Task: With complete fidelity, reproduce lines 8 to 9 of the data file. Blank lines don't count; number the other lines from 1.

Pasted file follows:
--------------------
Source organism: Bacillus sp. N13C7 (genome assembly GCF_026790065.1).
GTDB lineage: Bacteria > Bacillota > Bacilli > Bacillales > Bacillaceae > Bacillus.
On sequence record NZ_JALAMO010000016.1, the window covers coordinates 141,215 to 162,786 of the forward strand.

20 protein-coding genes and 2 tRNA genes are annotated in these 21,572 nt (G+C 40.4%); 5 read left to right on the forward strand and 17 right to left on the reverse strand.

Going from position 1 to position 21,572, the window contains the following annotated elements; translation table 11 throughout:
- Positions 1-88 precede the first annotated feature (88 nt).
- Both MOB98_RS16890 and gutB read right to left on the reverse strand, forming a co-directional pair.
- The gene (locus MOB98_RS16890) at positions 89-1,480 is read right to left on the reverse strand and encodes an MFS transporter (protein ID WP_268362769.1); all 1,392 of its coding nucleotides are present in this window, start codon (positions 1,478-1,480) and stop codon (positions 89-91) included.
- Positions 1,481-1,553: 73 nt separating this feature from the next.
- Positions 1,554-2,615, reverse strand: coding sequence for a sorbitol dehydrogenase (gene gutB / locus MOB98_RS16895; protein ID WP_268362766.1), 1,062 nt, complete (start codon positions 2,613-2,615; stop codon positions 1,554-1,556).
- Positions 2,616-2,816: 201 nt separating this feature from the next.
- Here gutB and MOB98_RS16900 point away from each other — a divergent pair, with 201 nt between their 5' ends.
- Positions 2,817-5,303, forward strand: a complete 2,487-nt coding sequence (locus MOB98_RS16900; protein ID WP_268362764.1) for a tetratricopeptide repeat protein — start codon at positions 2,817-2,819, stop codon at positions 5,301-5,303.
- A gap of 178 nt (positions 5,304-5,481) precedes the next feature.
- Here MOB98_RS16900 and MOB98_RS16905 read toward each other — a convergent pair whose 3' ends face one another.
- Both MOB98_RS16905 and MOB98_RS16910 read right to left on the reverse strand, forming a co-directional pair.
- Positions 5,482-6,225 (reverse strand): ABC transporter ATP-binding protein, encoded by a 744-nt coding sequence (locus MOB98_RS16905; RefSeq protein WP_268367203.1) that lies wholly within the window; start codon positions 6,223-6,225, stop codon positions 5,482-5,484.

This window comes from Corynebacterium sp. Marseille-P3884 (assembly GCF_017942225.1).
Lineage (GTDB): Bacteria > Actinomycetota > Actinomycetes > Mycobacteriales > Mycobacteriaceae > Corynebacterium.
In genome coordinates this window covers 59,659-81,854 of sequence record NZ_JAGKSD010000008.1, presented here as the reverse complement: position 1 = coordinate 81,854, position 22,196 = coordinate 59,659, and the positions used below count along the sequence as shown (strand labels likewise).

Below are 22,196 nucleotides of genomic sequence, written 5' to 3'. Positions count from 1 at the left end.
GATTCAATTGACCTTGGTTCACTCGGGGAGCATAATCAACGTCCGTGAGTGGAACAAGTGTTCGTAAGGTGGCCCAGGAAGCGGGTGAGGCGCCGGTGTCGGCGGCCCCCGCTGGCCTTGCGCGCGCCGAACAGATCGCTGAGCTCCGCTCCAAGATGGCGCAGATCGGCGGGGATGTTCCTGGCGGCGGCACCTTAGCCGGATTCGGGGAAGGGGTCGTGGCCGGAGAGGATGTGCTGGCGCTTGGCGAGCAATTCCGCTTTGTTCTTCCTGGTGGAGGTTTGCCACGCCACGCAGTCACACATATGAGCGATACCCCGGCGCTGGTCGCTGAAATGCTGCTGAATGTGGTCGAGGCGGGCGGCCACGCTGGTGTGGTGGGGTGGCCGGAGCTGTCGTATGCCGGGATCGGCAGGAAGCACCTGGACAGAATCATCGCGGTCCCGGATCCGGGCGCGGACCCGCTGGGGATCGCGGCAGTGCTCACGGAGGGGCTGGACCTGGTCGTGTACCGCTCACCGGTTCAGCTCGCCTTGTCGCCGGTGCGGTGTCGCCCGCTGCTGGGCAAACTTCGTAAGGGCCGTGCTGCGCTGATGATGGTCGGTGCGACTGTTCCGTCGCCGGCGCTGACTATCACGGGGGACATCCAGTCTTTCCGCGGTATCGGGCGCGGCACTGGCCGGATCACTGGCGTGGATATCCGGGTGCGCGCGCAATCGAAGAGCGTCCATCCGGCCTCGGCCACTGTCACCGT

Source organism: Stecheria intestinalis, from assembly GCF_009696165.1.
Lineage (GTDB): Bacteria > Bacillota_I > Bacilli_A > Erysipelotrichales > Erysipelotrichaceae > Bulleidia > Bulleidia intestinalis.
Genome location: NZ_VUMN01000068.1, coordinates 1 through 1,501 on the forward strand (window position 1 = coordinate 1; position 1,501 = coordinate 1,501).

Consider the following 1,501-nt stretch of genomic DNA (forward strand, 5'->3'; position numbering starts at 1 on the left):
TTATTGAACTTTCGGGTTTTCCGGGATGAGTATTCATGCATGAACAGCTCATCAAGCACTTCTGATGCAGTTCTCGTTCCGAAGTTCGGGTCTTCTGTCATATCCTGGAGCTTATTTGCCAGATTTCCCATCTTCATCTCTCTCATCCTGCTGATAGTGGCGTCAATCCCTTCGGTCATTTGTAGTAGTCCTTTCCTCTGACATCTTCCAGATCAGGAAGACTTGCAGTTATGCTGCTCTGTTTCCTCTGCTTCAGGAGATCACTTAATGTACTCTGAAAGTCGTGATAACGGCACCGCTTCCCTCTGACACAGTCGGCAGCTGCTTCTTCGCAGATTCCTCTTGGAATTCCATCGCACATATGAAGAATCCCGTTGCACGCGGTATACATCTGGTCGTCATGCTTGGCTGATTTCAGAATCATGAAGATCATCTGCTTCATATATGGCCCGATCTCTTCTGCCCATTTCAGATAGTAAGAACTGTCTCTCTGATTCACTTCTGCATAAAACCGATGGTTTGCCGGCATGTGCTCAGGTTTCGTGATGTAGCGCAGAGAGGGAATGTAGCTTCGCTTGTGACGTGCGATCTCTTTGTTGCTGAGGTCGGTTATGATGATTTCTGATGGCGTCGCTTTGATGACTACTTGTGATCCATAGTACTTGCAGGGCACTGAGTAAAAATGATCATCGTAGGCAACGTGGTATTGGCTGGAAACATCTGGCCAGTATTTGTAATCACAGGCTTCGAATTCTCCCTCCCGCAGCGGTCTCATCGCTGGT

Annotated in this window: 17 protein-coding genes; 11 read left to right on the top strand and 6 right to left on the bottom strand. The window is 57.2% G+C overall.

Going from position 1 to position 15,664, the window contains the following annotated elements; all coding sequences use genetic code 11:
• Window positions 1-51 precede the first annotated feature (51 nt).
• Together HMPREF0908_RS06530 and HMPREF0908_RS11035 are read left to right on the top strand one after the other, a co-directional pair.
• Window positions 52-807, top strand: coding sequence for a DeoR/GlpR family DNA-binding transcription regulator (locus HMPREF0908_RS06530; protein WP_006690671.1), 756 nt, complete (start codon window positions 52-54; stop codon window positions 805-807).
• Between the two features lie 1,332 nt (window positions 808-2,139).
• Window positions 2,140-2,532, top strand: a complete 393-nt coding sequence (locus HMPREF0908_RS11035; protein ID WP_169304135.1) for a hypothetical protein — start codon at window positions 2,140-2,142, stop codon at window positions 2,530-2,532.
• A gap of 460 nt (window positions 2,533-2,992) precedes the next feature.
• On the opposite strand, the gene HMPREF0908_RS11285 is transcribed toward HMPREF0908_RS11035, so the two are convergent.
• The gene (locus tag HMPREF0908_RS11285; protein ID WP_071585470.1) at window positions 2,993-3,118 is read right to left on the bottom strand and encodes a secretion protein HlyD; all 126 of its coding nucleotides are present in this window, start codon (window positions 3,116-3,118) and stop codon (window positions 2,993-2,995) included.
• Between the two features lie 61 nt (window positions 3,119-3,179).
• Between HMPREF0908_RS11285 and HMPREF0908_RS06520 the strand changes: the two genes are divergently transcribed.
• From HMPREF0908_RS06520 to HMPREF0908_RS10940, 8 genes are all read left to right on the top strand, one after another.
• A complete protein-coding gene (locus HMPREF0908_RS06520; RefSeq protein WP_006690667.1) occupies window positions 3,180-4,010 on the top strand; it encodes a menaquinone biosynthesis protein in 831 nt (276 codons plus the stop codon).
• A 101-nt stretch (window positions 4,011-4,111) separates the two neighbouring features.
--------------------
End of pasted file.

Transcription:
- The gene (locus MOB98_RS16890) at positions 89-1,480 is read right to left on the reverse strand and encodes an MFS transporter (protein ID WP_268362769.1); all 1,392 of its coding nucleotides are present in this window, start codon (positions 1,478-1,480) and stop codon (positions 89-91) included.
- Positions 1,481-1,553: 73 nt separating this feature from the next.